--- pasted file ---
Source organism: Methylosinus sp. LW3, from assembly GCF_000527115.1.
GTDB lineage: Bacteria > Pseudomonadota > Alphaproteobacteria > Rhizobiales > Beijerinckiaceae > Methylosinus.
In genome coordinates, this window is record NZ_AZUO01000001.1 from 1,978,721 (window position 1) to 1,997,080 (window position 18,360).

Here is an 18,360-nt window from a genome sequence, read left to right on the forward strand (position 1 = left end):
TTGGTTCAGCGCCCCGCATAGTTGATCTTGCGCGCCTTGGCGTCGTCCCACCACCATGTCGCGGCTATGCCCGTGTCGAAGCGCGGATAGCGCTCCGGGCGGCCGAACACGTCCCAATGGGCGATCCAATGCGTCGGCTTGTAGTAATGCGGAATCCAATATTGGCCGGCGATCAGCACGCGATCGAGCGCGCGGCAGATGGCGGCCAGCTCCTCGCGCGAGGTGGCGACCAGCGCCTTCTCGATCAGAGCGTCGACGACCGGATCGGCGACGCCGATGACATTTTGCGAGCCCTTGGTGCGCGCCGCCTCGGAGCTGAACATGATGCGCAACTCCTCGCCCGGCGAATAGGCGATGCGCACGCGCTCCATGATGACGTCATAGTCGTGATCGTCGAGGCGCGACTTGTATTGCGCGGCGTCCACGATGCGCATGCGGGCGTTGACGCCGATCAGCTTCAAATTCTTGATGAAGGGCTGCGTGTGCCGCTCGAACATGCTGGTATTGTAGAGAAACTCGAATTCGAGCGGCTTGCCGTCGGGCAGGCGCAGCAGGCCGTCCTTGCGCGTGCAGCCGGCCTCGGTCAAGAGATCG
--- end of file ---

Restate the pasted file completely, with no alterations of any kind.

Source organism: Methylosinus sp. LW3, from assembly GCF_000527115.1.
GTDB lineage: Bacteria > Pseudomonadota > Alphaproteobacteria > Rhizobiales > Beijerinckiaceae > Methylosinus.
In genome coordinates, this window is record NZ_AZUO01000001.1 from 1,978,721 (window position 1) to 1,997,080 (window position 18,360).

Here is an 18,360-nt window from a genome sequence, read left to right on the forward strand (position 1 = left end):
TTGGTTCAGCGCCCCGCATAGTTGATCTTGCGCGCCTTGGCGTCGTCCCACCACCATGTCGCGGCTATGCCCGTGTCGAAGCGCGGATAGCGCTCCGGGCGGCCGAACACGTCCCAATGGGCGATCCAATGCGTCGGCTTGTAGTAATGCGGAATCCAATATTGGCCGGCGATCAGCACGCGATCGAGCGCGCGGCAGATGGCGGCCAGCTCCTCGCGCGAGGTGGCGACCAGCGCCTTCTCGATCAGAGCGTCGACGACCGGATCGGCGACGCCGATGACATTTTGCGAGCCCTTGGTGCGCGCCGCCTCGGAGCTGAACATGATGCGCAACTCCTCGCCCGGCGAATAGGCGATGCGCACGCGCTCCATGATGACGTCATAGTCGTGATCGTCGAGGCGCGACTTGTATTGCGCGGCGTCCACGATGCGCATGCGGGCGTTGACGCCGATCAGCTTCAAATTCTTGATGAAGGGCTGCGTGTGCCGCTCGAACATGCTGGTATTGTAGAGAAACTCGAATTCGAGCGGCTTGCCGTCGGGCAGGCGCAGCAGGCCGTCCTTGCGCGTGCAGCCGGCCTCGGTCAAGAGATCG